Written by Amy Beecham
Beauty standards may be subjective, but research has found that attractive people earn more because of “pretty privilege”.
In a 2017 article, author and trans activist Janet Mock wrote “being pretty is a privilege, but we refuse to acknowledge it”. She highlighted how ‘pretty’ was synonymous with being thin, white, able-bodied, and cis, and the closer you are to those ideals, the more often you will be labeled pretty – and benefit from that prettiness across society.
Indeed, in 2015, a report found that physically attractive workers earn up to 15% more than those considered less attractive or unattractive. It summarised that good looking employees actually benefit their employer, especially if their job demands interaction with customers or clients, because people prefer to interact with attractive people.
Eva Sierminska, the economist behind the report said, “Our societies reward investments in physical appearance. Less attractive people must work harder and be more productive in order to achieve the same wage, whereas attractive people receive far more call-backs for interviews, indicating employers judge that plainer applicants will be less capable in their jobs.”
What is pretty privilege?
Pulchronomics – the study of the economics of physical attractiveness – is an increasingly studied field. Reports such as the above have theorised that being beautiful can make getting a job easier, make you more popular (thus giving you more social capital), and earn you a lighter sentence if you are convicted of a crime. Even as early on as the classroom, teachers have higher expectations for better-looking children, and attractive students get higher grades.
While the Equality Act 2010 makes it illegal for employers to discriminate on grounds of age, disability, gender reassignment, marriage and civil partnership, pregnancy and maternity, race, religion or belief, sex, and sexual orientation, “attractiveness” exists as a bit of a loophole.
While it is against the law to discriminate against employees because they don’t fit the ‘image’ of the company, there is no law against employers setting minimum criteria about appearance, such as wanting someone to be smartly dressed or presentable, and recruiting on this basis.
“There is a psychosocial phenomenon that being more physically attractive gets you more opportunities in life,” agrees Imani Benberry of Columbia University. “This ‘pretty privilege’ encapsulates our bias in favour of those that are considered beautiful, and because beauty is socially constructed, it can thrive off of existing beauty standards that devalue individuals from marginalized groups,” she wrote in 2020.
But what is the reality of appearance-based discrimination in the workplace, and can it be a force for both good and bad?
“I definitely think pretty privilege exists in my industry,” Alisha*, 24, who works in finance, tells Stylist.
“From my experience, people are nicer and more attentive to the people they consider pretty or attractive, but sometimes for the wrong reasons. I think it exists with all people, but especially with men towards women.
In these situations there are of course benefits, but there’s also always a downside. In finance, there’s a degree of people assuming that you know less before you even start talking, just because of what you look like.”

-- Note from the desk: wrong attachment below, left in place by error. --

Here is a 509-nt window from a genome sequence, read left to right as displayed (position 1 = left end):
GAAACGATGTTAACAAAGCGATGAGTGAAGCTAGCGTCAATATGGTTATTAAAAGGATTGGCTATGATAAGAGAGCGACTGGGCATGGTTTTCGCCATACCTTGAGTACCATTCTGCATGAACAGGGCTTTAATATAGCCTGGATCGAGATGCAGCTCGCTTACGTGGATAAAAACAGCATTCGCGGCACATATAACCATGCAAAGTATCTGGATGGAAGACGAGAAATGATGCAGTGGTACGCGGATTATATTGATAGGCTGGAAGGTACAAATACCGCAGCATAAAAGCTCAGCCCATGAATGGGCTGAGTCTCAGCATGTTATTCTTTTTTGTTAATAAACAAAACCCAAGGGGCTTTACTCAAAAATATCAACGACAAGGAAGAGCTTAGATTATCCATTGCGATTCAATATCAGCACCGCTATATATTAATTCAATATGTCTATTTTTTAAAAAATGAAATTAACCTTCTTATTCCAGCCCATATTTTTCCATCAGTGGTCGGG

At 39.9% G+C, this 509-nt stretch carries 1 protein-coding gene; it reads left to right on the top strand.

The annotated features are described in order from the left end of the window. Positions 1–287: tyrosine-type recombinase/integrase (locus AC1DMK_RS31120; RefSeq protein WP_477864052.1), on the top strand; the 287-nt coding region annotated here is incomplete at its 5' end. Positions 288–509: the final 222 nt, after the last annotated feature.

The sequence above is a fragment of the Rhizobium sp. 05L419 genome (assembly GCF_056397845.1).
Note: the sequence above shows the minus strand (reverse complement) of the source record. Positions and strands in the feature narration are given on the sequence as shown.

“People are always very nice, understanding and helpful, but the catch is that I often feel like they tread carefully around me as though there are things I’m not able to ‘handle’ in the way that they don’t with my other colleagues,” she explains.
“Even outside of the office, when I talk about my work I often feel patronised or not taken as seriously.”
Because she recognises the capital of having pretty privilege, Alisha admits that she finds herself playing up to the expectation. “If I don’t look or dress how I know my job expects me to, especially when dealing with clients, I know I’d be deemed “unprofessional”. But the standards of beauty for men and women are so vastly different, even though I think attractive men do hold pretty privileges too. For men, they have to make almost no effort, save shaving, keeping their hair tidy and wearing a suit. And their clothes are so much more standardised, which makes it easier.
“For me, I’m in heels, a skirt or a nice dress. If I do wear trousers, I make sure that they’re tailored and as smart as possible. The same goes for wearing make-up – even though I rarely wear it in my in my day-to-day personal life, I’ll always do a full face for work because that’s the done thing for women.”
While Alisha recognises the privilege she holds and the benefits she reaps by being considered conventionally attractive in the workplace, she also finds it hard to navigate.
“It makes me feel defensive about the way I look. I almost have to remind myself that not everyone is trying to challenge me or make me prove anything. It’s hard to call out even if you know it’s happening, because what can you really say? It makes you sound vain and self-important. But being complimented or judged on your looks before your intellect or ability just feels so uncomfortable.”
If you feel that you have been discriminated against at work, for any reason, Citizens Advice offer free and impartial advice that can be accessed here.
The full employment rights, including protection against discrimination, for UK workers can be found on the government website.
*Name and some details have been changed
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